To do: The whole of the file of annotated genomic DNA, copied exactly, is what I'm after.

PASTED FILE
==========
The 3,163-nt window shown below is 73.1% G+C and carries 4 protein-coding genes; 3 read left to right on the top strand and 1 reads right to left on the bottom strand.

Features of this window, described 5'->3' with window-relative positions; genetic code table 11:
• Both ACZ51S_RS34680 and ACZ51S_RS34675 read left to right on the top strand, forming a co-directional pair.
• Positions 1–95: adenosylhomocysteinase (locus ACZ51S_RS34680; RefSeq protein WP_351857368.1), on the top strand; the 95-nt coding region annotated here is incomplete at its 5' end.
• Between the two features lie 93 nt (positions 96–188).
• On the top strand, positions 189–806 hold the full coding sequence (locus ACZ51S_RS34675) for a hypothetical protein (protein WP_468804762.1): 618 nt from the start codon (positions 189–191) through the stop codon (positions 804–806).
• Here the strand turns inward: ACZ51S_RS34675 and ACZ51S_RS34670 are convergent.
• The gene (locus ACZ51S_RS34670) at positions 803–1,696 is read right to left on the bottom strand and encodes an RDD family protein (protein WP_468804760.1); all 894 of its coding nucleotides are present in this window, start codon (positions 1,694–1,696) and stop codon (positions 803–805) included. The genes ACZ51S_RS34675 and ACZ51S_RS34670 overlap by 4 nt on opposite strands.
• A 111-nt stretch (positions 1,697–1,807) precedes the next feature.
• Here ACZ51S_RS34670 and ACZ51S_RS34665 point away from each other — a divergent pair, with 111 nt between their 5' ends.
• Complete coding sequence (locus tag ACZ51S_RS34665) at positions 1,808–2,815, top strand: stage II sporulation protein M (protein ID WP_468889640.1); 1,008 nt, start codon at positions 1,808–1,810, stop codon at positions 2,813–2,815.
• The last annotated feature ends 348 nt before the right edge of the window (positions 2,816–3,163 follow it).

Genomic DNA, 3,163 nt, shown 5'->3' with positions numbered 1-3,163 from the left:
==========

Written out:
The 3,163-nt window shown below is 73.1% G+C and carries 4 protein-coding genes; 3 read left to right on the top strand and 1 reads right to left on the bottom strand.

Features of this window, described 5'->3' with window-relative positions; genetic code table 11:
• Both ACZ51S_RS34680 and ACZ51S_RS34675 read left to right on the top strand, forming a co-directional pair.
• Positions 1–95: adenosylhomocysteinase (locus ACZ51S_RS34680; RefSeq protein WP_351857368.1), on the top strand; the 95-nt coding region annotated here is incomplete at its 5' end.
• Between the two features lie 93 nt (positions 96–188).
• On the top strand, positions 189–806 hold the full coding sequence (locus ACZ51S_RS34675) for a hypothetical protein (protein WP_468804762.1): 618 nt from the start codon (positions 189–191) through the stop codon (positions 804–806).
• Here the strand turns inward: ACZ51S_RS34675 and ACZ51S_RS34670 are convergent.
• The gene (locus ACZ51S_RS34670) at positions 803–1,696 is read right to left on the bottom strand and encodes an RDD family protein (protein WP_468804760.1); all 894 of its coding nucleotides are present in this window, start codon (positions 1,694–1,696) and stop codon (positions 803–805) included. The genes ACZ51S_RS34675 and ACZ51S_RS34670 overlap by 4 nt on opposite strands.
• A 111-nt stretch (positions 1,697–1,807) precedes the next feature.
• Here ACZ51S_RS34670 and ACZ51S_RS34665 point away from each other — a divergent pair, with 111 nt between their 5' ends.
• Complete coding sequence (locus tag ACZ51S_RS34665) at positions 1,808–2,815, top strand: stage II sporulation protein M (protein ID WP_468889640.1); 1,008 nt, start codon at positions 1,808–1,810, stop codon at positions 2,813–2,815.
• The last annotated feature ends 348 nt before the right edge of the window (positions 2,816–3,163 follow it).

Genomic DNA, 3,163 nt, shown 5'->3' with positions numbered 1-3,163 from the left: